10) But in 406, Bananicus was seen by legionnaires eating a meatball pizza. The dormant meatball tastes of the Roman soldiers came out of hibernation. All at once, every soldier demanded meatballs. But there were no longer enough meatballs for the army and the peoples of Rome. The army garnered all the meatballs, leaving none for the restive populace. Unquenchable revolts erupted everywhere. The entire Roman army abandoned the frontier, getting decimated putting down the ferocious uprisings.

12) Alaric and the Visigoths–that sounds like a 60s rock band doesn’t it?–sacked Rome in 410 A.D.. The Roman Empire never rebounded from this disaster and soon collapsed. Always keep meatballs in your refrigerator. It’s frightening to contemplate what would happen if our supermarkets ran out of that peace-ensuring food.

13) Food connoisseurs are invited to read book II of Marcus Gavius Apicus’ “De re coquinaria libri decem (Cuisine in Ten Books)” to see the world’s first recipe for meatballs. And feel at peace.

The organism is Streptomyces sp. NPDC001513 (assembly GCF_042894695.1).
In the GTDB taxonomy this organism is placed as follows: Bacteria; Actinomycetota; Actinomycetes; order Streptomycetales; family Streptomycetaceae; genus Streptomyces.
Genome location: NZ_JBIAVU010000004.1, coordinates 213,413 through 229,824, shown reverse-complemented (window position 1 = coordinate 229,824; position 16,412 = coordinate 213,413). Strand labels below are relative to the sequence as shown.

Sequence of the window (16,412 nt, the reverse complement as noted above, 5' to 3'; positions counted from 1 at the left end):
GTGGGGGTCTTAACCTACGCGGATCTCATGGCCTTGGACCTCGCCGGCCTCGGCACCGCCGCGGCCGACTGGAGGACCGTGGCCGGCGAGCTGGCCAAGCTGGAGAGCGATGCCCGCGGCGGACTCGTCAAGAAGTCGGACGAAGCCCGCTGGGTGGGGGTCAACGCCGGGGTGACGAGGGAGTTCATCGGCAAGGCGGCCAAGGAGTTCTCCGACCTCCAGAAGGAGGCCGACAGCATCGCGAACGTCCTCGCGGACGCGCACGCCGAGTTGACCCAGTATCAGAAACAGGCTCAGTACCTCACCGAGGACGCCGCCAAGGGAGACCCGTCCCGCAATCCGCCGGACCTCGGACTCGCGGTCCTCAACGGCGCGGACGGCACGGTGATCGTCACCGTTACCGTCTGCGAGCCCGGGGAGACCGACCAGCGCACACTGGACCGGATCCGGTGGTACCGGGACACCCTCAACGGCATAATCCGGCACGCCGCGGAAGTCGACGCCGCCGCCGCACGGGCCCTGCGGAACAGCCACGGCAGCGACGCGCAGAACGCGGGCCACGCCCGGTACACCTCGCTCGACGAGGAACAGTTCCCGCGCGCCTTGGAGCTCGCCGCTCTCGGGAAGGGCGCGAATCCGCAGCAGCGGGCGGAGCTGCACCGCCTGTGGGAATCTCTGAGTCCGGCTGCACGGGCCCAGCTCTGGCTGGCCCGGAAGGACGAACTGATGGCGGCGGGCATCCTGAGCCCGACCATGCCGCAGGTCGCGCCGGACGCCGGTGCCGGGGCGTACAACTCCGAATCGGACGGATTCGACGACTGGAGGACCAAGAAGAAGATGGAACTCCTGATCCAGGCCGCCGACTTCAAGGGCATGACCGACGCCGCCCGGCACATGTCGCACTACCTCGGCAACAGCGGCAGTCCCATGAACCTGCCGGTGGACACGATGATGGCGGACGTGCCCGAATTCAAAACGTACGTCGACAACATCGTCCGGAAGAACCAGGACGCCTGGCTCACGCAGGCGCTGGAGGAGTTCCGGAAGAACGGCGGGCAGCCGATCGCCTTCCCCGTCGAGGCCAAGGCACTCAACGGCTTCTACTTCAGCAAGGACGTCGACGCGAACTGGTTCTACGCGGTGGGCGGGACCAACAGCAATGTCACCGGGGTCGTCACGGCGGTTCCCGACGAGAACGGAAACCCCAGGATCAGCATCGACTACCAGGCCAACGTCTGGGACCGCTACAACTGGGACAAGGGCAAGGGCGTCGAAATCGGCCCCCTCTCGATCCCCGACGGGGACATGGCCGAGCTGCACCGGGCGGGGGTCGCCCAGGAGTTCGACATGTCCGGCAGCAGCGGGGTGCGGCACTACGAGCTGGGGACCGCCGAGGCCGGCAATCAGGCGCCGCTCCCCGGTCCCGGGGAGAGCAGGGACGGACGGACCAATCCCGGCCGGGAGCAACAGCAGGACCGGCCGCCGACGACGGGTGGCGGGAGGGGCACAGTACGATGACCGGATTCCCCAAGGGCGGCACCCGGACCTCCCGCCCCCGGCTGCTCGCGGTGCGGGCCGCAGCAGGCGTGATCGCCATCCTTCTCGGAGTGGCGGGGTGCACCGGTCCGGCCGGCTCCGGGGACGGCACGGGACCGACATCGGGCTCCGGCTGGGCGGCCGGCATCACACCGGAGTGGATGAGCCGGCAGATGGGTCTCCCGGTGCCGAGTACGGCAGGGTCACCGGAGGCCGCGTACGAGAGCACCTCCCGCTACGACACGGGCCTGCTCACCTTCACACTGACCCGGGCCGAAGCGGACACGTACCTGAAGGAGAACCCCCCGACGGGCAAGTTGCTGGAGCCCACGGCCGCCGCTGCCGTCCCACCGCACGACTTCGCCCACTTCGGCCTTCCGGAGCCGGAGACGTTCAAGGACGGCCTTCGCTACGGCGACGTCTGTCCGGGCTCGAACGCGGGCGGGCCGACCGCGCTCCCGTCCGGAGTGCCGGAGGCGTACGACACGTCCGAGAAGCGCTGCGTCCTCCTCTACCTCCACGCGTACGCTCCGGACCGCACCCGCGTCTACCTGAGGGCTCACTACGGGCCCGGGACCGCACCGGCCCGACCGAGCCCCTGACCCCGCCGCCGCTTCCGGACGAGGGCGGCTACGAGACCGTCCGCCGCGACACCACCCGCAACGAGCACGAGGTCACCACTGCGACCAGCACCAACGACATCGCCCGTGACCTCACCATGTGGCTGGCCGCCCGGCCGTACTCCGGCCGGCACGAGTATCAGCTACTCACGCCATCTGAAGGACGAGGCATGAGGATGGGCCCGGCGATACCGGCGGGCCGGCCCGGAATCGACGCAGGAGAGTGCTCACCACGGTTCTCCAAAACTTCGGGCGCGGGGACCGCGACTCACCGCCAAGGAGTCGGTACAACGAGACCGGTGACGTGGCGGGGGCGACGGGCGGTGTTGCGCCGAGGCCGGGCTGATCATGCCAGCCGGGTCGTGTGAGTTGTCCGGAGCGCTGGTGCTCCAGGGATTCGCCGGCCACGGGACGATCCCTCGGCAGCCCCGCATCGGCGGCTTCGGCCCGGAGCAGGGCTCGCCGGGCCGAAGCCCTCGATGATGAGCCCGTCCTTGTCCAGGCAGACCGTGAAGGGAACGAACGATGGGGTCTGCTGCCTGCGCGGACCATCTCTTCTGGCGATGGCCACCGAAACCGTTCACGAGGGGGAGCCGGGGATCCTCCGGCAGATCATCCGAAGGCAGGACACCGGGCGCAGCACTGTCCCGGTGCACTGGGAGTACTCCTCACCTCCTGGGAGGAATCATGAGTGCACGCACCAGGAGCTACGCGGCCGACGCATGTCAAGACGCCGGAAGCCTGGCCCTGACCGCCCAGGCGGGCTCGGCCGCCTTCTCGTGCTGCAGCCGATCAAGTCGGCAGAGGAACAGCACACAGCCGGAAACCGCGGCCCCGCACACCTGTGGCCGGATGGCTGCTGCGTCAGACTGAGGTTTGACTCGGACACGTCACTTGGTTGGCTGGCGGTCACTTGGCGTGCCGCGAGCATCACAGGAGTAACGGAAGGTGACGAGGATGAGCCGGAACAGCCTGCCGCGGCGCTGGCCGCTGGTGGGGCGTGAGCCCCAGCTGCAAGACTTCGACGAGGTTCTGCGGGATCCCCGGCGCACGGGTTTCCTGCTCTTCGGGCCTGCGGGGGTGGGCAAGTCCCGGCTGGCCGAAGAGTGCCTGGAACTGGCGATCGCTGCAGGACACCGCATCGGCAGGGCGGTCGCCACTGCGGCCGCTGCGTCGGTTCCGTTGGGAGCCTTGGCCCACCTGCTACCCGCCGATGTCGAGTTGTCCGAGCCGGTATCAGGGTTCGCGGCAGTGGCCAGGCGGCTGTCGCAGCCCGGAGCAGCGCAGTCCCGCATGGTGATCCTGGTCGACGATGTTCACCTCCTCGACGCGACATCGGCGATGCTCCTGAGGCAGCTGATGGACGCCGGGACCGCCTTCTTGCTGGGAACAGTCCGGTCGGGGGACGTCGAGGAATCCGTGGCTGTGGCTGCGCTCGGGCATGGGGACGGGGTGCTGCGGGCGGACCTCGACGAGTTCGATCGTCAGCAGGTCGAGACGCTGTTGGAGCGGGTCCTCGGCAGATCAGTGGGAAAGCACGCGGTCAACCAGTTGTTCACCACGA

– Chef Paul
4novels

My cookbook, Eat Me: 169 Fun Recipes From All Over the World,  and novels are available in paperpack or Kindle on amazon.com

As an e-book on Nook

or on my website-where you can get a signed copy at: www.lordsoffun.com

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Macarena Macaroni

Mexican Entree

MACARENA MACARONI

INGREDIENTSMacarMa-

12 ounces uncooked three-colored macaroni
2 tablespoons olive oil
1 medium white onion
1 red bell pepper
2 stalks green onion
1 teaspoon cumin
1/4 teaspoon tarragon
1/4 teaspoon chili powder
1/4 teaspoon Vegetable MagicTM spice
1/2 teaspoon garlic salt
1/2 teaspoon onion salt
1/2 teaspoon salt
16 ounce ground beef
8 ounces grated Four Mexican Cheeses
3 ounces Cotija cheese

PREPARATION